Commit 8087d399 authored by Chong Yidong's avatar Chong Yidong
Browse files

(International Chars): Describe C-x =.

parent 0dc3906b
......@@ -142,6 +142,95 @@ language, to make it convenient to type them.
The prefix key @kbd{C-x @key{RET}} is used for commands that pertain
to multibyte characters, coding systems, and input methods.
@kindex C-x =
@findex what-cursor-position
The command @kbd{C-x =} (@code{what-cursor-position}) shows
information about the character at point. In addition to the
character position, which was described in @ref{Position Info}, this
command displays how the character is encoded. For instance, it
displays the following line in the echo area for the character
@samp{c}:
@smallexample
Char: c (99, #o143, #x63) point=28062 of 36168 (78%) column=53
@end smallexample
The four values after @samp{Char:} describe the character that
follows point, first by showing it and then by giving its character
code in decimal, octal and hex. For a non-@acronym{ASCII} multibyte
character, these are followed by @samp{file} and the character's
representation, in hex, in the buffer's coding system, if that coding
system encodes the character safely and with a single byte
(@pxref{Coding Systems}). If the character's encoding is longer than
one byte, Emacs shows @samp{file ...}.
However, if the character displayed is in the range 0200 through
0377 octal, it may actually stand for an invalid UTF-8 byte read from
a file. In Emacs, that byte is represented as a sequence of 8-bit
characters, but all of them together display as the original invalid
byte, in octal code. In this case, @kbd{C-x =} shows @samp{part of
display ...} instead of @samp{file}.
@cindex character set of character at point
@cindex font of character at point
@cindex text properties at point
@cindex face at point
With a prefix argument (@kbd{C-u C-x =}), this command displays a
detailed description of the character in a window:
@itemize @bullet
@item
The character set name, and the codes that identify the character
within that character set; @acronym{ASCII} characters are identified
as belonging to the @code{ascii} character set.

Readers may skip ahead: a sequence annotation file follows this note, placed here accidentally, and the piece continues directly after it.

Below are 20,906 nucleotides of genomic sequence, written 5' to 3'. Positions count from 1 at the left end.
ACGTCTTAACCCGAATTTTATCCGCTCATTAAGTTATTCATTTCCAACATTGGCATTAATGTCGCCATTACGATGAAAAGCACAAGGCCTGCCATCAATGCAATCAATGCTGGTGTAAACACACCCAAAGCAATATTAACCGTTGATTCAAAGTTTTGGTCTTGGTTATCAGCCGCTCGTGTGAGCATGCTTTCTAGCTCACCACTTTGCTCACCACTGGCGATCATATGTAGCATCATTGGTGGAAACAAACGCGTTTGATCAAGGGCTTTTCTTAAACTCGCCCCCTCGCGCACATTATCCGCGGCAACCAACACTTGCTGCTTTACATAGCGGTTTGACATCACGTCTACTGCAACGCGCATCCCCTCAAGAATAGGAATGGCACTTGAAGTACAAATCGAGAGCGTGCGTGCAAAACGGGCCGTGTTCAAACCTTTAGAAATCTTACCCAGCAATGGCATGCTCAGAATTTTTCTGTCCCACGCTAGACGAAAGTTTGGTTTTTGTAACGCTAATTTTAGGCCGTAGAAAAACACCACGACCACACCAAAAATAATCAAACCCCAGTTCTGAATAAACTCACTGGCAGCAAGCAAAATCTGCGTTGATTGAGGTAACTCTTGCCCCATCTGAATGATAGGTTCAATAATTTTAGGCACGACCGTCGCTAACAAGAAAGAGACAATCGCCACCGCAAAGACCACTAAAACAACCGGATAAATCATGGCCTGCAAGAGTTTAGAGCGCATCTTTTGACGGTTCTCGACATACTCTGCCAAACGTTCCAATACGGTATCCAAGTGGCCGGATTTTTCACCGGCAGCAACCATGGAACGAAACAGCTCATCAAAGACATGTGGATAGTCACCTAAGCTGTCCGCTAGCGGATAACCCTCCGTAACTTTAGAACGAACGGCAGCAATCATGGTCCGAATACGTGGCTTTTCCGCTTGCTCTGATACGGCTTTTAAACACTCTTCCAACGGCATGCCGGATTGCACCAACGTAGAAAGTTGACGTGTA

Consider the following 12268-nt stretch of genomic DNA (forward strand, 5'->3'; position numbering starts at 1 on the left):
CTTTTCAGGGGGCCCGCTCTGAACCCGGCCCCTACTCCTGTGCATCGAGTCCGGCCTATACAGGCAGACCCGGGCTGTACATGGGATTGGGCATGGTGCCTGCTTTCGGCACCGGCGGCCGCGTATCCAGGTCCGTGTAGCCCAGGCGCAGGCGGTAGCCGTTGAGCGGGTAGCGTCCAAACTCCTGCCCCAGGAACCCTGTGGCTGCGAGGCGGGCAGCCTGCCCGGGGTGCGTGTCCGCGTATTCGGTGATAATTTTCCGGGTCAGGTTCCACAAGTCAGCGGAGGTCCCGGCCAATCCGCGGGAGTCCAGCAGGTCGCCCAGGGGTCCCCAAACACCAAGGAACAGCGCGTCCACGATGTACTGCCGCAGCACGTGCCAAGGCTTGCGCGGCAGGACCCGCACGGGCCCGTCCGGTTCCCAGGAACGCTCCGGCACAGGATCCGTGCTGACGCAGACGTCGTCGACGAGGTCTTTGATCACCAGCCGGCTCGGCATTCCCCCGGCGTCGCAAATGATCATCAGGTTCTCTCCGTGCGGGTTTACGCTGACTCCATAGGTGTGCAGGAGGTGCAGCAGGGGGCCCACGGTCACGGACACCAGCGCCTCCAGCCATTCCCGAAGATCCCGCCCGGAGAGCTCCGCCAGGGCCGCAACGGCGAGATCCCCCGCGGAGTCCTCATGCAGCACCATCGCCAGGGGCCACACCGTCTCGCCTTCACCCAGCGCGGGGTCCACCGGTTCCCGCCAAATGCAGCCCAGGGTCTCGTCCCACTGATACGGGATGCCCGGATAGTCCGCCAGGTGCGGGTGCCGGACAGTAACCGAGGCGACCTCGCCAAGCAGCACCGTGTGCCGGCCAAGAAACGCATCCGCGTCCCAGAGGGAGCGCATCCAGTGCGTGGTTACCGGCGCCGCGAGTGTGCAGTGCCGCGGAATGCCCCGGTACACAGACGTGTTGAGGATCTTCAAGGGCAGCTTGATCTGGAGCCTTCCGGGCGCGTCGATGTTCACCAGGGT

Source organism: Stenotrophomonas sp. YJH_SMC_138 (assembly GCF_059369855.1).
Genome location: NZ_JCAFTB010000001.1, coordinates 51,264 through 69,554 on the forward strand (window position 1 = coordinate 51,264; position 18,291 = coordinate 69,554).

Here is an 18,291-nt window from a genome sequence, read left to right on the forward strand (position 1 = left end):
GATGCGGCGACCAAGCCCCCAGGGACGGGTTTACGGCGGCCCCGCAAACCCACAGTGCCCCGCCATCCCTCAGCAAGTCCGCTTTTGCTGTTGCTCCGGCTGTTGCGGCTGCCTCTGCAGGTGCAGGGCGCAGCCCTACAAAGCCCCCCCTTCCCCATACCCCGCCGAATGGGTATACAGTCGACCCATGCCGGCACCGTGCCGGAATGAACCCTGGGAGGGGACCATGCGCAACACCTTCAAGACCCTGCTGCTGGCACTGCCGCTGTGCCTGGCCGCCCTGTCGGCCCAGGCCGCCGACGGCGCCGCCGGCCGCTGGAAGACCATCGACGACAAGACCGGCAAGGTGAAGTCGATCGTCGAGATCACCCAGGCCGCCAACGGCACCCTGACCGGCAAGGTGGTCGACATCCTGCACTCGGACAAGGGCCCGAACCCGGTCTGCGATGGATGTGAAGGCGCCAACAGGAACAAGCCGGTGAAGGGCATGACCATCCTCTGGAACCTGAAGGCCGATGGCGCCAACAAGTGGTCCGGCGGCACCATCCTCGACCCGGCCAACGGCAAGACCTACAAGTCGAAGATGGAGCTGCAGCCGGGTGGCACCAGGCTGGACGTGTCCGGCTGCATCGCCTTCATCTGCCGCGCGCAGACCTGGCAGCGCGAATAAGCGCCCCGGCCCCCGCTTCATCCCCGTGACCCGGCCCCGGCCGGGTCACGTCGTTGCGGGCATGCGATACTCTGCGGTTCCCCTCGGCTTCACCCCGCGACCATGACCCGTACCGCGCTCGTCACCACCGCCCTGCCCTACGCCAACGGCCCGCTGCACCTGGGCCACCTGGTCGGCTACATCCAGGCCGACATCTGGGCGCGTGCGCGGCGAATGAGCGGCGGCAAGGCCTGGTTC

@item
The character's syntax and categories.
@item
The character's encodings, both internally in the buffer, and externally
if you were to save the file.
@item
What keys to type to input the character in the current input method
(if it supports the character).
@item
If you are running Emacs on a graphical display, the font name and
glyph code for the character. If you are running Emacs on a text-only
terminal, the code(s) sent to the terminal.
@item
The character's text properties (@pxref{Text Properties,,,
elisp, the Emacs Lisp Reference Manual}), including any non-default
faces used to display the character, and any overlays containing it
(@pxref{Overlays,,, elisp, the same manual}).
@end itemize
Here's an example showing the Latin-1 character A with grave accent,
in a buffer whose coding system is @code{utf-8-unix}:
@smallexample
character: @`A (192, #o300, #xc0)
preferred charset: unicode (Unicode (ISO10646))
code point: 0xC0
syntax: w which means: word
category: j:Japanese l:Latin v:Vietnamese
buffer code: #xC3 #x80
file code: not encodable by coding system undecided-unix
display: by this font (glyph code)
xft:-unknown-DejaVu Sans Mono-normal-normal-normal-*-13-*-*-*-m-0-iso10646-1 (#x82)
Character code properties: customize what to show
name: LATIN CAPITAL LETTER A WITH GRAVE
general-category: Lu (Letter, Uppercase)
decomposition: (65 768) ('A' '̀')
old-name: LATIN CAPITAL LETTER A GRAVE
There are text properties here:
auto-composed t
@end smallexample
@node Enabling Multibyte
@section Enabling Multibyte Characters
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